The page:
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Monday, July 16, 2001
ATI Announces SMARTSHADER Technology
2:01 PM | Michael Eilers | Comment on this story

In an aggressive move to achieve feature parity with rival NVIDIA, graphics chip and card maker ATI has announced the addition of SMARTSHADER technology to their next series of chips, which have yet to be released. As with their TruForm technology, this new rendering method is a combination of hardware capabilities and extensions to their drivers (as well as to the graphics APIs DirectX 8.1 and OpenGL). This technology will push real-time 3D rendering even further towards cinematic realism, allowing for complex surfaces and effects to be rendered on the fly for unprecedented visual quality.

NVIDIA wowed the gaming world with the Pixel and Vertex Shader abilities of the GeForce 3 card, which will allow such complex effects as rippled and bumped surfaces, layered textures, iridescent and reflective materials and layered lighting to create realistic scenes. In the long tradition of one-upsmanship between these graphics card giants, ATI has used the interval between NVIDIAs release to create a version of this technology which apparently takes it a step further, allowing for even more complex combinations of shaders, textures, surfaces and lights. Allowing for the combination of up to 6 textures per polygon and up to 22 separate texture instructions (which define how the textures themselves are layered and combined) per pixel, the SMARTSHADER technology certainly seems worthy of its all-caps moniker.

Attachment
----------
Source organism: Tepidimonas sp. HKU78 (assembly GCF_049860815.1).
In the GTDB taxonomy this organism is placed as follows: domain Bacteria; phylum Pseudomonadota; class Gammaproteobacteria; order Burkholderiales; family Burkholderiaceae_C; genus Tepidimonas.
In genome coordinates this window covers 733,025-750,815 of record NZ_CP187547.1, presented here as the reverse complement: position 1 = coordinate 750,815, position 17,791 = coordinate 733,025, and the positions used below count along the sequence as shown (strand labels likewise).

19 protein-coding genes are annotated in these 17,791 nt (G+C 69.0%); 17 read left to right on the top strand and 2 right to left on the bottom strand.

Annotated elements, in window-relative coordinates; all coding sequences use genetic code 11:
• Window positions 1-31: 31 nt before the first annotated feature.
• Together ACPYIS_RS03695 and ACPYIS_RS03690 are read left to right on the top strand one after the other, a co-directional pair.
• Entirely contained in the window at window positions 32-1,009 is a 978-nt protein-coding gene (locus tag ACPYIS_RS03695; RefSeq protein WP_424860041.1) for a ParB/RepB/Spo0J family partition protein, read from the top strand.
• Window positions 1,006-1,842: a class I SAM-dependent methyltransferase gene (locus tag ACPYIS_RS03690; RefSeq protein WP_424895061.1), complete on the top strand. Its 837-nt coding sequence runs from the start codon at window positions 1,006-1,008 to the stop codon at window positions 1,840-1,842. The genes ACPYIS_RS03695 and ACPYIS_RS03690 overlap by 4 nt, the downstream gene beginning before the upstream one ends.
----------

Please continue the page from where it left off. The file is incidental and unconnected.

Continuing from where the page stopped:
Although the white paper accompanying this announcement focuses on DirectX 8, a PC-only API, the document also promises that all the extensions for programming these new shaders will also be available through OpenGL, making this a cross-platform technology for Mac OS users as well.

The technology document outlining SMARTSHADER properties is loaded with lots of tech speak buzzwords; unfortunately as both NVIDIA and ATI have learned multiple times in the past, all the buzzwords in the world are meaningless if developers never choose to take advantage of these features. Hardware Transform, Clipping and Lighting is a technology well over two years old that developers are only now beginning to make aggressive use of when designing games and game engines. Regardless, here are some excerpts from the white paper with details on what you might expect of future titles which use this technology (if you purchase one of ATIs next-generation cards):

Procedural Deformation

Many objects in the real world change shape according to simple mathematical functions. These functions can be modeled using vertex shaders and applied to the position of each vertex in an object to create highly realistic, procedural animation. This has a wide range of applications including water waves, flags and capes that blow in the wind, and wobbling objects like soap bubbles.

Shadow Volumes